DAZN’s belated UK launch: Can it avoid Eleven Sports’ 'mistake’?
DAZN, the anointed ‘Netflix of Sport’, has announced plans to resume launching its services globally via a beta service covering boxing bouts In July and August, for users who have registered their interest, free of charge, ahead of DAZN’s revamped imminent global rollout.
Back in March, Access Industries-owned DAZN announced plans to launch Worldwide (including the UK) to coincide with Canelo Alvarez’s world title fight in May which was ultimately postponed due to the pandemic-enforced cancellation / postponement of live sports. Canelo’s next fight earmarked for September 12th is the expected focus for DAZN’s official worldwide roll-out.
Global roll-out: DAZN’s anticipated UK launch revealed
DAZN is inviting sports fans outside its current nine markets of current operation to join a beta test to trial the service before official expansion later this year. The beta testing will begin on July 24th with live coverage of US boxing promoter Golden Boy Promotion’s first event since the COVID-19 pandemic froze live sports headlined by Vergil Ortiz Jr’s clash with Samuel Vargas.
Last week Eleven Sports’ chairman and founder Andrea Radrizziani dubbed its UK launch a ‘mistake’ following the introduction, failure and subsequent closure of its UK operation. The streaming insurgent entered the UK in August 2018 with lofty ambitions of becoming the ‘go-to destination for football fans’, having acquired major European leagues La Liga and Serie A rights. Eleven aimed at disrupting the sports broadcast landscape, acquiring rights previously held by pay-TV incumbents Sky and BT.
However Eleven put its demise down to the inability of securing carriage partnerships with the linear pay-TV broadcasters, which resulted in its previous-backer Endeavor (WME/IMG) ending its strategic relationship, leading to it removing Serie A, Chinese Super League and Eredivisie content from its platform. Eleven never realized the subscription driver catalyst that ESPN+ experienced in the US with its exclusive UFC rights ownership, because the Endeavor-owned mixed martial arts (MMA) franchise triggered an exit clause, with the deal dependent on signing carriage partnerships. Eleven struggled to entice a large enough subscriber base to justify the costs for acquiring these expensive rights. Outside of their domestic markets, premium rights are predominately niche propositions and this is the case in the UK, where the majority of football audiences care solely about the English Premier League (EPL) and UEFA Champions League (UCL), given the English teams recent success. The La Liga deal in particular was terminated due to Eleven failing to attract a sufficient large subscriber base. Eleven’s failure to deliver audiences for its premium rights portfolio is the biggest pitfall for DAZN to avoid.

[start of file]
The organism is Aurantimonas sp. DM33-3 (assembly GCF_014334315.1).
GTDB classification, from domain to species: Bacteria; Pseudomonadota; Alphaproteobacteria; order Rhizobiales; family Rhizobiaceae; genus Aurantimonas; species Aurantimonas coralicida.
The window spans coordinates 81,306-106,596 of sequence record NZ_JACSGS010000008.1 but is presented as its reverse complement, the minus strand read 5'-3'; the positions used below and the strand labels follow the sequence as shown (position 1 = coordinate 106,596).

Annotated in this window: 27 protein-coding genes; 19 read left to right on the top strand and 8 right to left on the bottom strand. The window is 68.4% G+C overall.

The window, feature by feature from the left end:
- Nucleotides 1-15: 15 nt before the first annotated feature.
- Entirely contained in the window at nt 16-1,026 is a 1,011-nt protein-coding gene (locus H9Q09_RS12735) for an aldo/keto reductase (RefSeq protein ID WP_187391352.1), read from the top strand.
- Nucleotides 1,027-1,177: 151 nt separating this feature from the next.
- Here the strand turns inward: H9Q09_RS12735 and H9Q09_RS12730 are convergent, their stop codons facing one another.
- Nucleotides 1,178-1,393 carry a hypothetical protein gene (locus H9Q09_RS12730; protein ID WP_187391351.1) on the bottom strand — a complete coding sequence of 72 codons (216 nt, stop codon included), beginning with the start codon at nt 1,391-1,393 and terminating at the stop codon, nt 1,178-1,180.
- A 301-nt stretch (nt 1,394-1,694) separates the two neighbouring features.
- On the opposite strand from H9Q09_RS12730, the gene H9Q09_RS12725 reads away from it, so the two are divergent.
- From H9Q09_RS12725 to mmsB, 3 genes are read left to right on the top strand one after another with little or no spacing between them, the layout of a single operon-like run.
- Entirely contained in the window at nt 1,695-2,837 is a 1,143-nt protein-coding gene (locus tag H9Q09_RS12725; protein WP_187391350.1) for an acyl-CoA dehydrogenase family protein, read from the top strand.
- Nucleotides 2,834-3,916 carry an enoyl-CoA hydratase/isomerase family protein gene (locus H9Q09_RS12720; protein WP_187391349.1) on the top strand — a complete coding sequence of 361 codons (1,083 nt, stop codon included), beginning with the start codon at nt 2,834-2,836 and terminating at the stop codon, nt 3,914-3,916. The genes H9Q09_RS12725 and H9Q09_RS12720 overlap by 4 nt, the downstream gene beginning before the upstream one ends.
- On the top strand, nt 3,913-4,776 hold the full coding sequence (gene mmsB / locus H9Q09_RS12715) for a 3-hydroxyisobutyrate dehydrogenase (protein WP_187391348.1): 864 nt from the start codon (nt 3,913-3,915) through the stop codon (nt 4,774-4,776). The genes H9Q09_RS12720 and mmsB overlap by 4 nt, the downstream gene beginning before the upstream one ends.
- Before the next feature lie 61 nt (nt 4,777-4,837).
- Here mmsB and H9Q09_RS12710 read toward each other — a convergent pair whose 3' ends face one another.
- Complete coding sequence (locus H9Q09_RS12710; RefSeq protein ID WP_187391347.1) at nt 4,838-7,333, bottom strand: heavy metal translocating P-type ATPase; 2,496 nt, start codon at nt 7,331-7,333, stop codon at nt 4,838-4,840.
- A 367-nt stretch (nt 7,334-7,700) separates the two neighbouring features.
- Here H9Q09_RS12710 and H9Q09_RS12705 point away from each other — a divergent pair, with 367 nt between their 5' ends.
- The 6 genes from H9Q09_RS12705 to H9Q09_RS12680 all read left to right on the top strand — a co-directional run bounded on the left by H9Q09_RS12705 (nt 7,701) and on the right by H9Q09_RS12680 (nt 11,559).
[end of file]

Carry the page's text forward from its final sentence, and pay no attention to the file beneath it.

Go big or go home! Without domestic rights, streaming insurgents can expect to fail
DAZN had been identified as having interest in entering the UK, with particular appetite for UCL rights, currently held by pay-TV incumbent BT Sport. With 25% of UK consumers watching UCL in Q1 2020 (source: MIDiA Research), DAZN knows that acquiring these rights could set the foundations for a complimentary subscription service in the highly competitive UK market. Considering that Serie A, Bundesliga and La Liga all receive viewership of under 7% in the UK respectively, it is no wonder that Eleven’s proposition failed with its core offering simply failing to appease a mass audience (source: MIDA Research).
DAZN’s fight-centric proposition in the US, which had amassed 10% of DAZN’s 8 million global subscribers back in November, doubled its price point to $19.99, and incorporated advertising behind its paywall, while struggling to scale its subscribers base to the same scale as its direct streaming competitors in ESPN+ and FuboTV. DAZN recognizes that going after the crown jewel of US sports in the NFL would transcend its current content offering, with 47% of US consumers viewing American football In Q1 (source: MIDiA Research).
Owning premium domestic rights in its operating markets will present the best opportunity to become a partial successor to existing pay-TV sports distributors and to future-proof its offering. This is essential as the COVID-19 cessation of live sports has exposed sport-centric services as primary churn candidates due to the indefinite postponement of their core content. With J-League rights in Japan, Serie A in Italy and a burgeoning German proposition, DAZN is now positioning itself as a viable alternative for sports fans as we approach ‘D-day’ for sporting rights in 2021.
DAZN is keenly aware of the pitfalls to avoid when entering new markets, with Eleven’s example of entering the UK with only foreign rights failing to resonate with a sufficient audience. DAZN’s Bundesliga investment highlights its intent and with its parent company Access Industries in a stronger financial position following its recent $1.75 billion Warner Music IPO windfall. DAZN is now poised to significantly disrupt the traditional oligopoly that Sky and BT have established in the UK.